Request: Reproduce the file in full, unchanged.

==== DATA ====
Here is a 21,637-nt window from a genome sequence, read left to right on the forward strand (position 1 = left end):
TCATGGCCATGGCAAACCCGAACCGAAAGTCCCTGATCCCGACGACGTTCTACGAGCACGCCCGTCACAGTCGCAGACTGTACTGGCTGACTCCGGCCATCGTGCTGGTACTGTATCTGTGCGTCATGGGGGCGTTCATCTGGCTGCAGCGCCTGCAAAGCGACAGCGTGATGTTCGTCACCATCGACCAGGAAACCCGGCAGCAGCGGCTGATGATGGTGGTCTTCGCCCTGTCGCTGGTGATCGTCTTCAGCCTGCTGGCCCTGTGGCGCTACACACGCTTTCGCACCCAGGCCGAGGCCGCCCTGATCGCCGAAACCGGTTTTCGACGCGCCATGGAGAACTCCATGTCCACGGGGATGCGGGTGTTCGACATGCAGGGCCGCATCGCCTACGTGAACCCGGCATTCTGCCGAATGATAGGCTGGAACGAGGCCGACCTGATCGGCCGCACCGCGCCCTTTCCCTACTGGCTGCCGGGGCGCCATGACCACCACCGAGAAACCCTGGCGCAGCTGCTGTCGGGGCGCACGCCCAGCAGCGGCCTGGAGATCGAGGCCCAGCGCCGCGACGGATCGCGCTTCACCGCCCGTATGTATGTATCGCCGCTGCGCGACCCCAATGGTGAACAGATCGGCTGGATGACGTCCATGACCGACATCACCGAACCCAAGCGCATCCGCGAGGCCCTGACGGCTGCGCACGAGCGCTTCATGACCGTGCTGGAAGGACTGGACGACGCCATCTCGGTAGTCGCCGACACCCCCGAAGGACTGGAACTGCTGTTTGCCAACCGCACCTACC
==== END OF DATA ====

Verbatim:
Here is a 21,637-nt window from a genome sequence, read left to right on the forward strand (position 1 = left end):
TCATGGCCATGGCAAACCCGAACCGAAAGTCCCTGATCCCGACGACGTTCTACGAGCACGCCCGTCACAGTCGCAGACTGTACTGGCTGACTCCGGCCATCGTGCTGGTACTGTATCTGTGCGTCATGGGGGCGTTCATCTGGCTGCAGCGCCTGCAAAGCGACAGCGTGATGTTCGTCACCATCGACCAGGAAACCCGGCAGCAGCGGCTGATGATGGTGGTCTTCGCCCTGTCGCTGGTGATCGTCTTCAGCCTGCTGGCCCTGTGGCGCTACACACGCTTTCGCACCCAGGCCGAGGCCGCCCTGATCGCCGAAACCGGTTTTCGACGCGCCATGGAGAACTCCATGTCCACGGGGATGCGGGTGTTCGACATGCAGGGCCGCATCGCCTACGTGAACCCGGCATTCTGCCGAATGATAGGCTGGAACGAGGCCGACCTGATCGGCCGCACCGCGCCCTTTCCCTACTGGCTGCCGGGGCGCCATGACCACCACCGAGAAACCCTGGCGCAGCTGCTGTCGGGGCGCACGCCCAGCAGCGGCCTGGAGATCGAGGCCCAGCGCCGCGACGGATCGCGCTTCACCGCCCGTATGTATGTATCGCCGCTGCGCGACCCCAATGGTGAACAGATCGGCTGGATGACGTCCATGACCGACATCACCGAACCCAAGCGCATCCGCGAGGCCCTGACGGCTGCGCACGAGCGCTTCATGACCGTGCTGGAAGGACTGGACGACGCCATCTCGGTAGTCGCCGACACCCCCGAAGGACTGGAACTGCTGTTTGCCAACCGCACCTACC